England to fight for survival, India for a seal on semis
When India meet England at Edgbaston today, there will be a strange, never-before confluence of support propelling the Men in Blue, oh, should we say the Men in Saffron this time! Besides of course the 1.4 billion Indians, the entire sub-continent will be cheering for Kohli and his men, including fractious neighbour Pakistan, Bangladesh and even the Sri Lankans.
That’s what permutations and last-ditch attempts to get into the knockouts do to you, if you have been unprofessional and doubtful starters. England’s loss means Pakistan, Lanka and Bangladesh get a chance to play and live another day in the tournament.
Also, the sun will be shining bright on Team India’s flamingo orange jersey in more ways than one. The temperature will be 21 degrees, warming up the cockles of Indian spinners and leaving the English in the middle of very un-English cricketing conditions, considering they will be fighting to stay in the tournament in a Cup considered their safest bet to lift the trophy; considering they are vulnerable to intelligent spin and considering the wicket might be quite a head turner for them in their pressure moment.
Adding to that, the chirp and the atmosphere outside of the middle has been and will continue to be electric, egging on the Indian team whatever colour intrudes on the blue on the field for the day. All this is talk of colour, of sub-continental support, of stand mechanics are welcome decoration, but only for the outdoors.
Inside the Indian dressing room, the task is cut out and Kohli says there is no room for complacency, stressing that every individual will be doing the job as assigned, nothing less, and definitely nothing more.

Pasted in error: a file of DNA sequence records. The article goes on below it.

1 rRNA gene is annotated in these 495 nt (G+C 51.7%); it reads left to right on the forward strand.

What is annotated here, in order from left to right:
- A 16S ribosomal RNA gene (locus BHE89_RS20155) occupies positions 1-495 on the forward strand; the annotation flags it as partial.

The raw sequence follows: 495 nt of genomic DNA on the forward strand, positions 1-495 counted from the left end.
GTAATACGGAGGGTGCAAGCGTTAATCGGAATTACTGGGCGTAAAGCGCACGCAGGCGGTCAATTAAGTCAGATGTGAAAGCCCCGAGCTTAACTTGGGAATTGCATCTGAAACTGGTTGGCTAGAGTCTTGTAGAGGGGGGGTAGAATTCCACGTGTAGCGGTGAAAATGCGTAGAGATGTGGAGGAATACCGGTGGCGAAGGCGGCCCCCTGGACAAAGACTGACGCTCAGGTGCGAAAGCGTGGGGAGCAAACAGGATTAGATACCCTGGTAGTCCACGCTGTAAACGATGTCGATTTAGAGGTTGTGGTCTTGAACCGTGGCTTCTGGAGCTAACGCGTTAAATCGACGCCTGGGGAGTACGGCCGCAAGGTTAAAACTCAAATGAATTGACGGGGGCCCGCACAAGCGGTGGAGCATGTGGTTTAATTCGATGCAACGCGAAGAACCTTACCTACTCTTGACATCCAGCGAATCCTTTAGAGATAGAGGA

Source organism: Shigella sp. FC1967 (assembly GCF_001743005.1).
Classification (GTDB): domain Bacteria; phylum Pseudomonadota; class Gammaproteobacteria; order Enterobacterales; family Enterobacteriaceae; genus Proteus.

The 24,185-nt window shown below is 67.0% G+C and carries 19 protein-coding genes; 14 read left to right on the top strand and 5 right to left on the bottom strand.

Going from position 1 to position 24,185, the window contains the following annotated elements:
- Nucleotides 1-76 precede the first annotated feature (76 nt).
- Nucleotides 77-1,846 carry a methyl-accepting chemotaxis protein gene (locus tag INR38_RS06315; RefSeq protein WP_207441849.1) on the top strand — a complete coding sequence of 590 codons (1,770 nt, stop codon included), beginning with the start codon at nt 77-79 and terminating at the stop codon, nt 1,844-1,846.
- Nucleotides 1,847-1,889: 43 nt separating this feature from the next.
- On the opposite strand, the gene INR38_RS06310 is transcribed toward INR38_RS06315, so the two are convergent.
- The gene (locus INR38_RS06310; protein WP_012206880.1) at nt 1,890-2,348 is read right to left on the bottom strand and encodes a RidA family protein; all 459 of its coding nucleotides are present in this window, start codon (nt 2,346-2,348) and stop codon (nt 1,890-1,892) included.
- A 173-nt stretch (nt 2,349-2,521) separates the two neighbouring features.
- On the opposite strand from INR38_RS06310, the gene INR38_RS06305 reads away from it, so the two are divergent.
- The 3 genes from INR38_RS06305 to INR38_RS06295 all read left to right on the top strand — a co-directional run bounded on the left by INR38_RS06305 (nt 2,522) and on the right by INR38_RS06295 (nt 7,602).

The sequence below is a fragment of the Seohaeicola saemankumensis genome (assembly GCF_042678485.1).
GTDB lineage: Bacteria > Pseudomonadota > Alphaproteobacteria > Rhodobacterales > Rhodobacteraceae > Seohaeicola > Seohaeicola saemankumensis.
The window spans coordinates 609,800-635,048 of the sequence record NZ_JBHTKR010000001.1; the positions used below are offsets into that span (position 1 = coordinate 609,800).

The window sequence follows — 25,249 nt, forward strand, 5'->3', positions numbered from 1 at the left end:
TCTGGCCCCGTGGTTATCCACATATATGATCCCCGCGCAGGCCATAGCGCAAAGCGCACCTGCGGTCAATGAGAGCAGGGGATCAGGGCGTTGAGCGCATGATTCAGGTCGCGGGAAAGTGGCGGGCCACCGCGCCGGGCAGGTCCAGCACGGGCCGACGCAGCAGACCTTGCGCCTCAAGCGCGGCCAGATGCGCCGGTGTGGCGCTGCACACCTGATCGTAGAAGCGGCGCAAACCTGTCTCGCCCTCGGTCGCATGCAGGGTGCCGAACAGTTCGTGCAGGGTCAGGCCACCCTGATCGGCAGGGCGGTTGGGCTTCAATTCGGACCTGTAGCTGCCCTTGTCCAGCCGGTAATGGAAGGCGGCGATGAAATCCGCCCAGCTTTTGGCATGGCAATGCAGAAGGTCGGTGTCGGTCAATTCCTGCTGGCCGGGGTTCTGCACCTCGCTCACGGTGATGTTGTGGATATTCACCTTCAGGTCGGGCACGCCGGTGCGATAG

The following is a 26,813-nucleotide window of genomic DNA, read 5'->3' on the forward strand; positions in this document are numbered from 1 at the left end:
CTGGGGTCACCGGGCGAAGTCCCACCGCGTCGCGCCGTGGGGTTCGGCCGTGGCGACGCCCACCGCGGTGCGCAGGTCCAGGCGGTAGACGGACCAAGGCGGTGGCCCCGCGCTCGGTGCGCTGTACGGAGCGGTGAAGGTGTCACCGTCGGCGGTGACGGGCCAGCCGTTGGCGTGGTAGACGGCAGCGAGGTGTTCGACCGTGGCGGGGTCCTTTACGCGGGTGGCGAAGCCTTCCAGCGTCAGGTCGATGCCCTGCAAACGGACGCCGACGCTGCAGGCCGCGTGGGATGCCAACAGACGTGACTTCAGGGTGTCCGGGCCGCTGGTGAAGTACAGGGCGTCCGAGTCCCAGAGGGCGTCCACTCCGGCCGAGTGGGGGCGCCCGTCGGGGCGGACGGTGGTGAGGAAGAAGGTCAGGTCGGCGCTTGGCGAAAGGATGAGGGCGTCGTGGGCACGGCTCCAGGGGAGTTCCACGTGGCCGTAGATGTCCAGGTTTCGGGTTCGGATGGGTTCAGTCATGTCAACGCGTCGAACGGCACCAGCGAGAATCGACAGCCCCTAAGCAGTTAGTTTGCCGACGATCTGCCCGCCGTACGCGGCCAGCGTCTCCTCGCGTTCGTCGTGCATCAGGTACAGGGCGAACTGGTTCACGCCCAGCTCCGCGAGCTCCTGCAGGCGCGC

Steering pressure on a bad day is key to victories, he adds, and if you go by how the Indian campaign has panned out in the last five games, it’s been handled well. England skipper Eoin Morgan cannot agree more on the pressure point seeking some tips for his team in this segment.
The Indian wins have been clinical and measured to the point of becoming repetitive in style and structure. Steer away the first 10 overs, then try to build-up, keep reassessing the competitive score as per an evolving pitch condition and last, but not least, unleash the pacers and spinners on the opposition to take care of the rest.
They have so far staved off the first 10 overs without game-changing losses as they have the growing talk of a brittle middle, the slimness of Vijay Shankar’s contribution after his first match burst and the strange inertia that has gripped MS Dhoni in rotating the strike when there is need to.
Kohli, however, smiles away all the external concern saying the dressing room is supportive of not just Shankar who went down to a beauty against the West Indies, but also Dhoni who, he feels, has earned the carte blanche to build his innings as, how and when he likes. “He knows what he is doing and we are pretty supportive of him,” he stressed.
Build Dhoni did but only in the last over against the West Indies, giving India a winning total with 16 runs in six balls. Going into the business district of World Cup however, the middle needs to be sounder than it is or has been for a long time, especially when Shikhar Dhawan has fractured out of the tournament and KL Rahul though solid is no firing run-machine all bats loaded.
England, on the other hand, despite Root, Stokes, Morgan and Roy, have suddenly turned coy thanks to two defeats pushing them into a difficult survival drill, Ben Stokes “we will keep the trophy home” campaign notwithstanding. Their build-ups, especially against Afghanistan, have vanished from fable talk and left them to fend for themselves, that too with the onerous and pressure exploding task of facing the striding tournament favourites India. Roy’s fitness will take the final test on match morning and their lead paceman Joffrey Archer would not be in unless he is 100 per cent.
Hundred per cent, sadly for the hosts, is right now an Indian spice in the tournament, howsoever queasy their middle may turn out to be in the coming days.
Sunday, 30 June 2019 | PNS | Edgbaston (Birmingham)
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